House provides $20B to create millions of jobs building clean energy infrastructure
At least 20% of funds required to go to low-income, minority communities
WASHINGTON —The Coalition for Green Capital today called on the U.S. Senate to pass the National Climate Bank Act after the House approved a similar measure for the second time in three months. By a bipartisan vote of 220-185, the House provided $20 billion for a nonprofit accelerator based on the National Climate Bank Act to build clean energy and transportation infrastructure and put millions back to work.
The nonprofit accelerator would use the proven green bank model to fund projects. With this $20 billion, more than 3 million jobs can be created. With $35 billion, 5.4 million jobs could be created. At least 20 percent of the funds must go to low-income and climate-impacted communities, many of which have also been hard hit by the COVID-19 pandemic.
“The climate and jobs crises our country faces did not take the summer off. The Senate shouldn’t either. It must act to put people back to work and reduce emissions,” Coalition for Green Capital founder and CEO Reed Hundt said. “We urge Senate leaders to use this tool that a dozen states have shown works to create millions of jobs.”
“Establishing the Clean Energy and Sustainability Accelerator will serve as an important implementation tool to achieve a clean energy economy by publicly financing and stimulating private investments in clean, renewable energy projects, clean transportation, and support communities most effected by climate change,” said Rep. Debbie Dingell, the author of the National Climate Bank Act. “The Accelerator will finance critical infrastructure projects and mobilizes investment directly into the greenhouse gas emissions reduction projects most in need of capital. The expansion of these projects will create good jobs, a strong future workforce, and deliver a clean economy that works for communities in Michigan and across the country.”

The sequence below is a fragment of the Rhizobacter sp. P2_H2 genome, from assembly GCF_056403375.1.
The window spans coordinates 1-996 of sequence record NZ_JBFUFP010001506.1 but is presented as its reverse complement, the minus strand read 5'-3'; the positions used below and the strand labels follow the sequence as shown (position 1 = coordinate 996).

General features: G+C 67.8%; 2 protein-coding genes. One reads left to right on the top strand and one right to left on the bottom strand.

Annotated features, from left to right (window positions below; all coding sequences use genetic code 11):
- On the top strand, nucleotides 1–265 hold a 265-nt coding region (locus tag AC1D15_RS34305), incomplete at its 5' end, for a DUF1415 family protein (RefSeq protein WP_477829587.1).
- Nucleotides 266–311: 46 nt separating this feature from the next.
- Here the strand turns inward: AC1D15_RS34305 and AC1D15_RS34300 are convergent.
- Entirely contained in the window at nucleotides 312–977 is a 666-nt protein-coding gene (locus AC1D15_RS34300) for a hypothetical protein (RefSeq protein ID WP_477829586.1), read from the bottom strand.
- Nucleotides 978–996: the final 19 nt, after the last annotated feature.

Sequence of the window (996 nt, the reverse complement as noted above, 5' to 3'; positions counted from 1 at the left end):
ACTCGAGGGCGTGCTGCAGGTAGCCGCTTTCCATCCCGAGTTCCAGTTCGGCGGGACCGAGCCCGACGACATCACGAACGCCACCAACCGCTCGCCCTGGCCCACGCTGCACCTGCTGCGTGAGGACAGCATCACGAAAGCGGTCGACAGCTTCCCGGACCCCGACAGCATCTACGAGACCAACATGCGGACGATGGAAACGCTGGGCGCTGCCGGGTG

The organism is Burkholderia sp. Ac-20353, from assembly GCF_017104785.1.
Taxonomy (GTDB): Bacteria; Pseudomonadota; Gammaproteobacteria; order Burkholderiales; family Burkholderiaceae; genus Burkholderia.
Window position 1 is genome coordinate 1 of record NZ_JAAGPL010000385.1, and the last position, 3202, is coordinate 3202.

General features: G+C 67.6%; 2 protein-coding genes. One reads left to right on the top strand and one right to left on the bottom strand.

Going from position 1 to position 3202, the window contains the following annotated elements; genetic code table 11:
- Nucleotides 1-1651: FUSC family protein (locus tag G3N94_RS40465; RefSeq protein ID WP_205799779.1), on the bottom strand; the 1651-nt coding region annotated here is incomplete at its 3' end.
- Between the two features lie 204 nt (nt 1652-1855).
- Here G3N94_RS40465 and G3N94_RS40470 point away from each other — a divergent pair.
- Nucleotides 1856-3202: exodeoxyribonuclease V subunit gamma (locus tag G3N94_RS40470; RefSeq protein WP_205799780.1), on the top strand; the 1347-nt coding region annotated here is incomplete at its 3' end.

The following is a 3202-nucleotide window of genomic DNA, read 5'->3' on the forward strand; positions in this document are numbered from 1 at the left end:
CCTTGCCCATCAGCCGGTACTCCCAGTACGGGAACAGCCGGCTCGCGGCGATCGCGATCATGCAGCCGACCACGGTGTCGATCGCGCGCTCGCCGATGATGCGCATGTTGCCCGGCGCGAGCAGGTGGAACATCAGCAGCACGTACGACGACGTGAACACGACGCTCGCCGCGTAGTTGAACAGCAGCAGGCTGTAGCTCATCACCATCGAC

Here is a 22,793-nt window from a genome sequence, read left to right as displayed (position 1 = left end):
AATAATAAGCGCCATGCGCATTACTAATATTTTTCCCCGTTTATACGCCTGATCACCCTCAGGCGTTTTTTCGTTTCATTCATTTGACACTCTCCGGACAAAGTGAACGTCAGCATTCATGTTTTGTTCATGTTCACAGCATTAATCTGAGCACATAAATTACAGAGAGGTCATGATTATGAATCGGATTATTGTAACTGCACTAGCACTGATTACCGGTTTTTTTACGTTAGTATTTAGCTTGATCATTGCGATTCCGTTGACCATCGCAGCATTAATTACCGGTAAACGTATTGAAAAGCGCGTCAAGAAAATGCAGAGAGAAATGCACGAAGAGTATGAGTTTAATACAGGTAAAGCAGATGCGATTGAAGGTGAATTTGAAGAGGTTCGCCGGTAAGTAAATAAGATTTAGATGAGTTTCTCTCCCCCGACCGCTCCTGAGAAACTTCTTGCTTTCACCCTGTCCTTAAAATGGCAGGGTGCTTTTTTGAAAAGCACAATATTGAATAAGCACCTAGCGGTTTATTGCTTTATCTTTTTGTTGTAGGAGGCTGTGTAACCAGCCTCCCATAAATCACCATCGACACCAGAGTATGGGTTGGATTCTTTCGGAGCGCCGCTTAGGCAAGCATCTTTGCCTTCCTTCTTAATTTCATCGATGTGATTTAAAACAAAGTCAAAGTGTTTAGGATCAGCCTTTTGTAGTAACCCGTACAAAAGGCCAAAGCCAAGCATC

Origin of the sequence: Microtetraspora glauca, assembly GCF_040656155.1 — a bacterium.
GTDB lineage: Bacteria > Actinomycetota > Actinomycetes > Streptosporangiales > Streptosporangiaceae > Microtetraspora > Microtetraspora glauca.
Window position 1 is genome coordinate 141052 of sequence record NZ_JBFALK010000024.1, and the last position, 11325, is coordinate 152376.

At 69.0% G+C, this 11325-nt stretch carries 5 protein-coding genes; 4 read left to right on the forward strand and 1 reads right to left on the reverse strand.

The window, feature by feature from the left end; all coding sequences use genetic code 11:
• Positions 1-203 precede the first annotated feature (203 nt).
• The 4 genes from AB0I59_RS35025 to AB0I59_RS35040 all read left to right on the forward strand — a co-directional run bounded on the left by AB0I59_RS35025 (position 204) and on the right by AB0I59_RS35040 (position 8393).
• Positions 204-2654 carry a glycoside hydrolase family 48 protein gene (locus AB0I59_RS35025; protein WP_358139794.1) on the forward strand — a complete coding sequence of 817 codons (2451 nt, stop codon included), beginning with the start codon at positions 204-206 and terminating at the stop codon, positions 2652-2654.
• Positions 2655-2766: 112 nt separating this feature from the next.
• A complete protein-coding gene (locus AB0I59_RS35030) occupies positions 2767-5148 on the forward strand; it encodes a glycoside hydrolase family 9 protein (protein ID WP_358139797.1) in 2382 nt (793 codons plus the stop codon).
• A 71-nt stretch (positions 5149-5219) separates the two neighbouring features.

The passage of the funding and legislation—based on H.R. 5416 and S. 2057 and introduced by U.S. Rep. Debbie Dingell, U.S. Sen. Ed Markey and U.S. Sen. Chris Van Hollen, respectively—comes after momentum for a National Climate Bank picked up this year.
In July, Democratic presidential candidate Joe Biden backed the concept and his running mate, Sen. Kamala Harris, also cosponsored the National Climate Bank Act in the Senate. The Senate Democrats’ Special Committee on the Climate Crisis included a National Climate Bank nonprofit in its blueprint following the House’s lead.
Nearly 100 organizations have sent a letter to U.S. Senate leaders requesting they include $20 billion to start a nonprofit National Climate Bank.
Authorized projects include renewable power, building efficiency, grid infrastructure like transmission, industrial decarbonization, clean transportation, reforestation and climate-resilient infrastructure. Because the dollars are repaid over time, they can be recycled to make additional investments in the future.
With 12 million Americans still filing for unemployment due to the COVID-19 pandemic and studies showing that up to 42 percent of those jobs will not return, Congress must urgently make long term investments that create jobs and build a cleaner future.
National polling shows eight out of 10 Americans want Congress to create clean energy jobs and seven out of 10 support depositing billions to achieve this.